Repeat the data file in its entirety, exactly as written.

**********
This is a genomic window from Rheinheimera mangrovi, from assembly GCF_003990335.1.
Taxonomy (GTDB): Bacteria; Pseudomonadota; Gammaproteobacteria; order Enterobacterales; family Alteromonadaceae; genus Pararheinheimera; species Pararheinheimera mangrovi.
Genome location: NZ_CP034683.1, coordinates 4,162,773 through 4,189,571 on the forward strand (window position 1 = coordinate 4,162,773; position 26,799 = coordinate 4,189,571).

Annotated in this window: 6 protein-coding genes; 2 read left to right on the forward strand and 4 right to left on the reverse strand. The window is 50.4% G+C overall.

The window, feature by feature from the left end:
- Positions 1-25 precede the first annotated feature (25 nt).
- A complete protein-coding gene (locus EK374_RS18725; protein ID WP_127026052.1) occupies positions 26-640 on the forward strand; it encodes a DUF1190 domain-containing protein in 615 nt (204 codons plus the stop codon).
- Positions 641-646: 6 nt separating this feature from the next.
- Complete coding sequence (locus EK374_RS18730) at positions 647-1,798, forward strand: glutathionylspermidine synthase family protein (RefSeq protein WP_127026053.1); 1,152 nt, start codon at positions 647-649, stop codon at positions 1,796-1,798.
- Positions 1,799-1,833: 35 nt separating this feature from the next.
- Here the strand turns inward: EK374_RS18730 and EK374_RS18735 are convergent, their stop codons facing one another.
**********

This is a genomic window from Rheinheimera mangrovi, from assembly GCF_003990335.1.
Taxonomy (GTDB): Bacteria; Pseudomonadota; Gammaproteobacteria; order Enterobacterales; family Alteromonadaceae; genus Pararheinheimera; species Pararheinheimera mangrovi.
Genome location: NZ_CP034683.1, coordinates 4,162,773 through 4,189,571 on the forward strand (window position 1 = coordinate 4,162,773; position 26,799 = coordinate 4,189,571).

Annotated in this window: 6 protein-coding genes; 2 read left to right on the forward strand and 4 right to left on the reverse strand. The window is 50.4% G+C overall.

The window, feature by feature from the left end:
- Positions 1-25 precede the first annotated feature (25 nt).
- A complete protein-coding gene (locus EK374_RS18725; protein ID WP_127026052.1) occupies positions 26-640 on the forward strand; it encodes a DUF1190 domain-containing protein in 615 nt (204 codons plus the stop codon).
- Positions 641-646: 6 nt separating this feature from the next.
- Complete coding sequence (locus EK374_RS18730) at positions 647-1,798, forward strand: glutathionylspermidine synthase family protein (RefSeq protein WP_127026053.1); 1,152 nt, start codon at positions 647-649, stop codon at positions 1,796-1,798.
- Positions 1,799-1,833: 35 nt separating this feature from the next.
- Here the strand turns inward: EK374_RS18730 and EK374_RS18735 are convergent, their stop codons facing one another.